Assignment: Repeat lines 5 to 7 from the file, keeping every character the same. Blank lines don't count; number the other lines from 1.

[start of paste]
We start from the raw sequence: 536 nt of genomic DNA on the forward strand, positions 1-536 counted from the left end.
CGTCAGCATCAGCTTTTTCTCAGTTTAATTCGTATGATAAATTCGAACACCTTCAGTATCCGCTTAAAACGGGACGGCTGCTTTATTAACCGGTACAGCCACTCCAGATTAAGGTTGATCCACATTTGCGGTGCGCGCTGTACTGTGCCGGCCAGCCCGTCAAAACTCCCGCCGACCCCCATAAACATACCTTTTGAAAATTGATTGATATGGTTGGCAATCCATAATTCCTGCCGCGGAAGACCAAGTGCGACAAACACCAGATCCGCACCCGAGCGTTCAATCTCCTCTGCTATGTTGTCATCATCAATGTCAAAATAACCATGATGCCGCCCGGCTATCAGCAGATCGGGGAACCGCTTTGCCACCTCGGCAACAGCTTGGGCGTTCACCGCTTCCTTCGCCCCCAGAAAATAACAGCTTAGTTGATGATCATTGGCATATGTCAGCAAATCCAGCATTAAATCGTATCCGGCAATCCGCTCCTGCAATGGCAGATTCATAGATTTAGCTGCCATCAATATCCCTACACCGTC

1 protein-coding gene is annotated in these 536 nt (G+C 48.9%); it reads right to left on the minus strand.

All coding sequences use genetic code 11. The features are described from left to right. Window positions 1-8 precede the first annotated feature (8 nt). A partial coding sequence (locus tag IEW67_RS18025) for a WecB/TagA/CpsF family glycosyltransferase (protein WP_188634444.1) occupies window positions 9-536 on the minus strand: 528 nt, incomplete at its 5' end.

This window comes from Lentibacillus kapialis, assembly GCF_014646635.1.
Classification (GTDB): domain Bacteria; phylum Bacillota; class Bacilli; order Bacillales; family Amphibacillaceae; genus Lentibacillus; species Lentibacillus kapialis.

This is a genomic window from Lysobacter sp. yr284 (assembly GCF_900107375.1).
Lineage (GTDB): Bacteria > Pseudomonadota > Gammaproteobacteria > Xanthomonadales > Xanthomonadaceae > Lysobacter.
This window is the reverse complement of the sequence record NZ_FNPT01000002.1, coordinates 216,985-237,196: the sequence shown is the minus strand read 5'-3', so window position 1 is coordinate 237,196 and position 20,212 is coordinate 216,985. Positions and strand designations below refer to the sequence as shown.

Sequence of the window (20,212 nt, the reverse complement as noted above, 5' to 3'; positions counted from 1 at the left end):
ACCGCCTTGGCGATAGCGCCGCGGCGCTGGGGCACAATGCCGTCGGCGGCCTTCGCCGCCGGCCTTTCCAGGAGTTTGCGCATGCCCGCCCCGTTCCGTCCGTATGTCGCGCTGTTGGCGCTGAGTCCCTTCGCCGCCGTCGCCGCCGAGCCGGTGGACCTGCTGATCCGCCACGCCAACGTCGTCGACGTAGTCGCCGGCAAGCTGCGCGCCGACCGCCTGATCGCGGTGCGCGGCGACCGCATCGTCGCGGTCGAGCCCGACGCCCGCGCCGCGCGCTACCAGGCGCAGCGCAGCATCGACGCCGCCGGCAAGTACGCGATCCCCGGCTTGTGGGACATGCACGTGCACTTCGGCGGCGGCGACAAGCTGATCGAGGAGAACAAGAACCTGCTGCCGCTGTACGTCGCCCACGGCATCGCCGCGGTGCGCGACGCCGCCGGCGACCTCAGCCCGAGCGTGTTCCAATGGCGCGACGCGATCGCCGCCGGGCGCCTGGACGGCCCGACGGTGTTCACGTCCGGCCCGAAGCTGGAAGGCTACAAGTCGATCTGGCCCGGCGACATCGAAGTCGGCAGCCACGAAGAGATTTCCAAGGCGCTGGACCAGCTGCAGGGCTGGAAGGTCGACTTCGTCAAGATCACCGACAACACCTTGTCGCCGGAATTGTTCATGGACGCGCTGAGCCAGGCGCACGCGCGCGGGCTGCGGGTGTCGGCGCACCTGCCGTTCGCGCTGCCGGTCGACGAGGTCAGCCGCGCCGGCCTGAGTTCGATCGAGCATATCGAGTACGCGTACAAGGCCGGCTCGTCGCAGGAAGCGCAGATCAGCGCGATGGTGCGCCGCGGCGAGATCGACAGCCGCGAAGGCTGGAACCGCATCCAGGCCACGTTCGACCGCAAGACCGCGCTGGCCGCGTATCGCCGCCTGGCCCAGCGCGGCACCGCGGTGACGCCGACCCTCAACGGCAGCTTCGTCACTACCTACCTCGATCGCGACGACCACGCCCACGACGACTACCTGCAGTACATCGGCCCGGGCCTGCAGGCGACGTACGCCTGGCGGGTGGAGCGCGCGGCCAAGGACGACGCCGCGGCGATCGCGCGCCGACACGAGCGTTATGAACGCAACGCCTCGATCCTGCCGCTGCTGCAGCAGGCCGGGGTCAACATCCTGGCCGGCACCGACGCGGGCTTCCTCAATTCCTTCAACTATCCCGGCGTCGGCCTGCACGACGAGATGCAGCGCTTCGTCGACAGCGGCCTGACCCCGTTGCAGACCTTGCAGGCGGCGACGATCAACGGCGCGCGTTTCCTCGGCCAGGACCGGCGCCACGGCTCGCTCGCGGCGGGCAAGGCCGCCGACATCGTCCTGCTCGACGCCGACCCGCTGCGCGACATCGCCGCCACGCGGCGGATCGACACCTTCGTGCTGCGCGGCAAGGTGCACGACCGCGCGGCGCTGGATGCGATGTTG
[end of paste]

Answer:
This window comes from Lentibacillus kapialis, assembly GCF_014646635.1.
Classification (GTDB): domain Bacteria; phylum Bacillota; class Bacilli; order Bacillales; family Amphibacillaceae; genus Lentibacillus; species Lentibacillus kapialis.

This is a genomic window from Lysobacter sp. yr284 (assembly GCF_900107375.1).